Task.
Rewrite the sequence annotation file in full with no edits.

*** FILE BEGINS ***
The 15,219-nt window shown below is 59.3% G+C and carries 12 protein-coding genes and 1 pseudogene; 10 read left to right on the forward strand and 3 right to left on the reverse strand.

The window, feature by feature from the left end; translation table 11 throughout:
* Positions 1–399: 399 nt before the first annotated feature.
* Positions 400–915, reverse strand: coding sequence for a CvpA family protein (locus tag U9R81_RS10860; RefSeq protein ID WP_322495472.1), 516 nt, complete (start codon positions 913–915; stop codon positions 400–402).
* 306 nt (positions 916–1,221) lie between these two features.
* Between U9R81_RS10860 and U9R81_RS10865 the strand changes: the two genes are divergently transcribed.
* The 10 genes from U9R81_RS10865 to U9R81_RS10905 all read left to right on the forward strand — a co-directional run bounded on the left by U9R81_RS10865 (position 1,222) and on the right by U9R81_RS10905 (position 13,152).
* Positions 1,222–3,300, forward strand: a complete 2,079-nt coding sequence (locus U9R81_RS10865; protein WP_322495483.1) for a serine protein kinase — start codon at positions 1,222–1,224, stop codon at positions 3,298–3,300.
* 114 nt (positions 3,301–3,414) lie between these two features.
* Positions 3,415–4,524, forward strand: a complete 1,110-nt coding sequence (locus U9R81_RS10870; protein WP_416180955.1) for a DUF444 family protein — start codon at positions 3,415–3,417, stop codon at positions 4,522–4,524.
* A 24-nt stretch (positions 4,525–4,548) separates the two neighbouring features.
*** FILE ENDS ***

The 15,219-nt window shown below is 59.3% G+C and carries 12 protein-coding genes and 1 pseudogene; 10 read left to right on the forward strand and 3 right to left on the reverse strand.

The window, feature by feature from the left end; translation table 11 throughout:
* Positions 1–399: 399 nt before the first annotated feature.
* Positions 400–915, reverse strand: coding sequence for a CvpA family protein (locus tag U9R81_RS10860; RefSeq protein ID WP_322495472.1), 516 nt, complete (start codon positions 913–915; stop codon positions 400–402).
* 306 nt (positions 916–1,221) lie between these two features.
* Between U9R81_RS10860 and U9R81_RS10865 the strand changes: the two genes are divergently transcribed.
* The 10 genes from U9R81_RS10865 to U9R81_RS10905 all read left to right on the forward strand — a co-directional run bounded on the left by U9R81_RS10865 (position 1,222) and on the right by U9R81_RS10905 (position 13,152).
* Positions 1,222–3,300, forward strand: a complete 2,079-nt coding sequence (locus U9R81_RS10865; protein WP_322495483.1) for a serine protein kinase — start codon at positions 1,222–1,224, stop codon at positions 3,298–3,300.
* 114 nt (positions 3,301–3,414) lie between these two features.
* Positions 3,415–4,524, forward strand: a complete 1,110-nt coding sequence (locus U9R81_RS10870; protein WP_416180955.1) for a DUF444 family protein — start codon at positions 3,415–3,417, stop codon at positions 4,522–4,524.
* A 24-nt stretch (positions 4,525–4,548) separates the two neighbouring features.